Heavy court back­log to get ad­di­tional re­lief

Jamaica Gleaner - - NEWS - Bar­bara Gayle Jus­tice Co­or­di­na­tor bar­bara.gayle@glean­erjm.com

Sen­tenc­ing guide­lines com­ing for those who do not waste the court’s time

THE DIS­PAR­ITY in sen­tences handed out to per­sons who plead guilty in crim­i­nal cases could soon be a thing of the past.

Sen­tenc­ing guide­lines for judges have been drafted, and once ap­proved, per­sons who en­ter guilty pleas will have some cer­tainty about the sen­tences likely to be im­posed.

The guide­lines, which could be made pub­lic as early as next week, are geared to­wards get­ting more per­sons to plead guilty and re­duce the back­log of cases be­fore the courts.

Min­is­ter of Jus­tice Del­roy Chuck, who is anx­ious to re­duce the huge back­log of cases plagu­ing the jus­tice sys­tem, says the new sen­tenc­ing guide­lines will be a ma­jor fea­ture in achiev­ing this goal.

ACT TO BE AMMENDED

Ac­cord­ing to Chuck, the guide­lines will be for all the courts and the Crim­i­nal Jus­tice (Plea Ne­go­ti­a­tion Agree­ment) Act will be amended to en­sure the process runs smoothly.

Chuck told The Sun­day Gleaner that the sen­tenc­ing guide­lines had been cir­cu­lated among the judges, and af­ter they were agreed on, the pub­lic will be in­formed.

“I am very keen to amend and up­grade the act to en­cour­age per­sons to plead guilty,” said Chuck.

“My aim is to make it at­trac­tive for peo­ple to plead guilty. When the act is amended and comes into ef­fect, I am hop­ing that at least 50 per cent of the cases will be dis­posed of by guilty pleas,” added Chuck.

The jus­tice min­is­ter told our news team that he is hop­ing that when cases come be­fore the courts, ei­ther the pros­e­cu­tor or the de­fence will ini­ti­ate the mea­sures which will be best to dis­pose of them.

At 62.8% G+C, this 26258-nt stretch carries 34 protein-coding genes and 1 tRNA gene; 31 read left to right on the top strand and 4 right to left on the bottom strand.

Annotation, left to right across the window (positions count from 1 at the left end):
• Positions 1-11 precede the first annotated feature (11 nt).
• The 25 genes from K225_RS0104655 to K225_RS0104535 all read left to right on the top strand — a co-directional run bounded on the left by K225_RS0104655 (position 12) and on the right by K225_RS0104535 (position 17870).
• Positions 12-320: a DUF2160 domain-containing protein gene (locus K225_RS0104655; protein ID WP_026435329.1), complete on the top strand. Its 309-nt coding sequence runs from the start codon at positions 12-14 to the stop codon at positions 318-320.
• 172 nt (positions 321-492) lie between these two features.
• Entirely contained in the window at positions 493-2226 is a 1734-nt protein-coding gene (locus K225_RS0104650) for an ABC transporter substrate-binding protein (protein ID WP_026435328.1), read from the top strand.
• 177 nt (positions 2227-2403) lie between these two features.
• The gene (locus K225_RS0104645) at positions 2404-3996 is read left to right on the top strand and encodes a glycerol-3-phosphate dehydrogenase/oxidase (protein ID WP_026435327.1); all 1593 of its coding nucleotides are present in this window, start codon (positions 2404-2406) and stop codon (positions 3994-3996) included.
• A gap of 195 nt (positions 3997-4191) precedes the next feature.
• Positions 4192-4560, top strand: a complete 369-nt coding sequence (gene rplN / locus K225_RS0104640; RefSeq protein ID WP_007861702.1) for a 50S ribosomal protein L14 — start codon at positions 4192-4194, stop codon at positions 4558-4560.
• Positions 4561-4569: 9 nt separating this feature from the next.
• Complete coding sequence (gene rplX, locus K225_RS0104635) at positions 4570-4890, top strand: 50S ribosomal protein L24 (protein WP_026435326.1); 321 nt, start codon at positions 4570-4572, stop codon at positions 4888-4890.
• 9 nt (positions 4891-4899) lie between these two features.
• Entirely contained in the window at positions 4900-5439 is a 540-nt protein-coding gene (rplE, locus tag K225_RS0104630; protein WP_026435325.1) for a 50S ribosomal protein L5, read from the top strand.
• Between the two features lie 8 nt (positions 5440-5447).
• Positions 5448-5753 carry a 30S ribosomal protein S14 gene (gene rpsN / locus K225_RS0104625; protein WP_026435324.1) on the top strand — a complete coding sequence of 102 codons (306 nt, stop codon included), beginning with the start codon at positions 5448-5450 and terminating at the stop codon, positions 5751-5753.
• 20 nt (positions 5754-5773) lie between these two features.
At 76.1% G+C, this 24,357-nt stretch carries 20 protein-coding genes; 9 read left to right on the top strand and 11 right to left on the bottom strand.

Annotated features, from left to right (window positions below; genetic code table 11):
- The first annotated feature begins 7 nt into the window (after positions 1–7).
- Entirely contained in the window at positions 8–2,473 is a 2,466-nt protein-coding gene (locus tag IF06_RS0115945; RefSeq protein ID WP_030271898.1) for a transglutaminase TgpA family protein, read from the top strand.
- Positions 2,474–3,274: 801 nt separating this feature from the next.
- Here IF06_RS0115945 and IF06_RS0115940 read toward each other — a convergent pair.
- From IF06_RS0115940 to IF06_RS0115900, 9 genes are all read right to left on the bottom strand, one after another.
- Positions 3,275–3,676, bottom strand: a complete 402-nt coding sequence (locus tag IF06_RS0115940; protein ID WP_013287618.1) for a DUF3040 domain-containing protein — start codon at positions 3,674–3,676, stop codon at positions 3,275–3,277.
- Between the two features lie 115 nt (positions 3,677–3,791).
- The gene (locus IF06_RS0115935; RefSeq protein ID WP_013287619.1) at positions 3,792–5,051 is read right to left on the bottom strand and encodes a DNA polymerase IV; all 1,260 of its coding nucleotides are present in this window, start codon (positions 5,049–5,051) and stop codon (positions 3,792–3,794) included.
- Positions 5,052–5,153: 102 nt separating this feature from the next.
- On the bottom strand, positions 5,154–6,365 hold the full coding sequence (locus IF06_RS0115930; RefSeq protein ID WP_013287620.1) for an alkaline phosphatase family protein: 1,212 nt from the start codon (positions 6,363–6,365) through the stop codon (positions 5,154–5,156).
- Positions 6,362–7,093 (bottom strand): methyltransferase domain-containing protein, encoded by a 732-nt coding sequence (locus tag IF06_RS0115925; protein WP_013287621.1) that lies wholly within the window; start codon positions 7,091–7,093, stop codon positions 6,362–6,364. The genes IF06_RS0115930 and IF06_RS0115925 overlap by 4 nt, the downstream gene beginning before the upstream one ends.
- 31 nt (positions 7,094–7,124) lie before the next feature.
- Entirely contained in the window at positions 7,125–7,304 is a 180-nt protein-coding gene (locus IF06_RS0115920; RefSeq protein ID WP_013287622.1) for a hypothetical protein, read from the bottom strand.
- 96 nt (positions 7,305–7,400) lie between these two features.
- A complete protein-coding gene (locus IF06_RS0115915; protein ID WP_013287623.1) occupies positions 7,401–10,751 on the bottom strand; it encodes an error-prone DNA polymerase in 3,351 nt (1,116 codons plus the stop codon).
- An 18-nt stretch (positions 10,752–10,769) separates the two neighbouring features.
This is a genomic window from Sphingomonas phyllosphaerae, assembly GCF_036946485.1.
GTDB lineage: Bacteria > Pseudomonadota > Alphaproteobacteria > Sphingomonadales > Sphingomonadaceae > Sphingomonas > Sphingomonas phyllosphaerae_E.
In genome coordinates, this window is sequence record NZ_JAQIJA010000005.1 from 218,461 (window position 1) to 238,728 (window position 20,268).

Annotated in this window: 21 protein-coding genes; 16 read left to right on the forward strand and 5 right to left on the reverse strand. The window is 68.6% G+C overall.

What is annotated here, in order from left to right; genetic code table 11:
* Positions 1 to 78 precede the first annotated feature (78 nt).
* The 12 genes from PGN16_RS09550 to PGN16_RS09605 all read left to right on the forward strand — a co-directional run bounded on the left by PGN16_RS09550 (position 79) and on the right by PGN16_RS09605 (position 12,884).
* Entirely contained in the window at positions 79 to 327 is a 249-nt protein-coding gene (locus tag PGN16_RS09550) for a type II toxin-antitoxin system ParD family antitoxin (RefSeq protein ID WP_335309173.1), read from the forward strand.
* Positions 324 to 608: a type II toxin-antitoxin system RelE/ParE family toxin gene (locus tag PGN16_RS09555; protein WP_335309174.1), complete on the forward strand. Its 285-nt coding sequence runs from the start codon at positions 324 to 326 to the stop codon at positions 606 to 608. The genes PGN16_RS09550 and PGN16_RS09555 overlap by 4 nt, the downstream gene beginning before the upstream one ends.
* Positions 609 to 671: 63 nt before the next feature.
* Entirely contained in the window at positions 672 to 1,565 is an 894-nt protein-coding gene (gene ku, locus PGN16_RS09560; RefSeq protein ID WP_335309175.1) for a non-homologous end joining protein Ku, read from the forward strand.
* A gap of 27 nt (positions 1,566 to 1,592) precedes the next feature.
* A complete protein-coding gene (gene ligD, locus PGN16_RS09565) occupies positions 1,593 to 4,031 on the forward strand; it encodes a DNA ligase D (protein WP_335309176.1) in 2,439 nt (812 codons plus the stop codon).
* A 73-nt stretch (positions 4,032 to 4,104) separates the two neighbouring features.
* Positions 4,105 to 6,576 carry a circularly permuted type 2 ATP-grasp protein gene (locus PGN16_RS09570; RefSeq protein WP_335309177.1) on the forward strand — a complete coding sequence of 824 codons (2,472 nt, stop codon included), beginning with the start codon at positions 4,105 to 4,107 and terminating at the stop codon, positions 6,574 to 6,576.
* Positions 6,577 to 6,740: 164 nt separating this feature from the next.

The bill to amend the act should be ready within the next few weeks. Chuck said his ini­tia­tive is to amend the law so that the ac­cused and their lawyer can ne­go­ti­ate with the pros­e­cu­tor and the judge the sen­tence to be im­posed.

“If cases are weak, the pros­e­cu­tion should of­fer no ev­i­dence, and if the cases are strong, then it is in the in­ter­est of ac­cused per­sons to plead guilty,” stressed Chuck.

Last week, The Sun­day Gleaner re­ported claims by at­tor­ney-at-law Lloyd McFarlane that some ac­cused per­sons are not plead­ing guilty be­cause they did not know the likely sen­tences.

But Chuck said that was not new to him as he is well aware that some per­sons are not plead­ing guilty be­cause they do not know the likely sen­tence.

AP­PRO­PRI­ATE SEN­TENCE

Ac­cord­ing to Chuck, once the sen­tenc­ing guide­lines are in ef­fect and some­one wants to plead guilty, the pros­e­cu­tor and the de­fence can dis­cuss the ap­pro­pri­ate sen­tence within the guide­lines.

He said there is go­ing to be start­ing points in sen­tenc­ing for guilty pleas, and mit­i­gat­ing fac­tors will be taken into con­sid­er­a­tion.

Chuck noted that a judge could ac­cept or re­ject the sen­tence sug­gested be­cause sen­tenc­ing will al­ways re­main a ju­di­cial func­tion.

He said in cases where the judge felt the sen­tence should be more than what was be­ing ne­go­ti­ated, then the ac­cused has the op­tion to with­draw the guilty plea and pro­ceed to trial.

Judges can also im­pose a lesser sen­tence than the one ne­go­ti­ated but they will be tasked to take into ac­count the pub­lic in­ter­est.

The pros­e­cu­tion is also be­ing en­cour­aged to meet with the po­lice and the vic­tim so that the con­cerns of vic­tims will be taken into con­sid­er­a­tion in im­pos­ing sen­tence.

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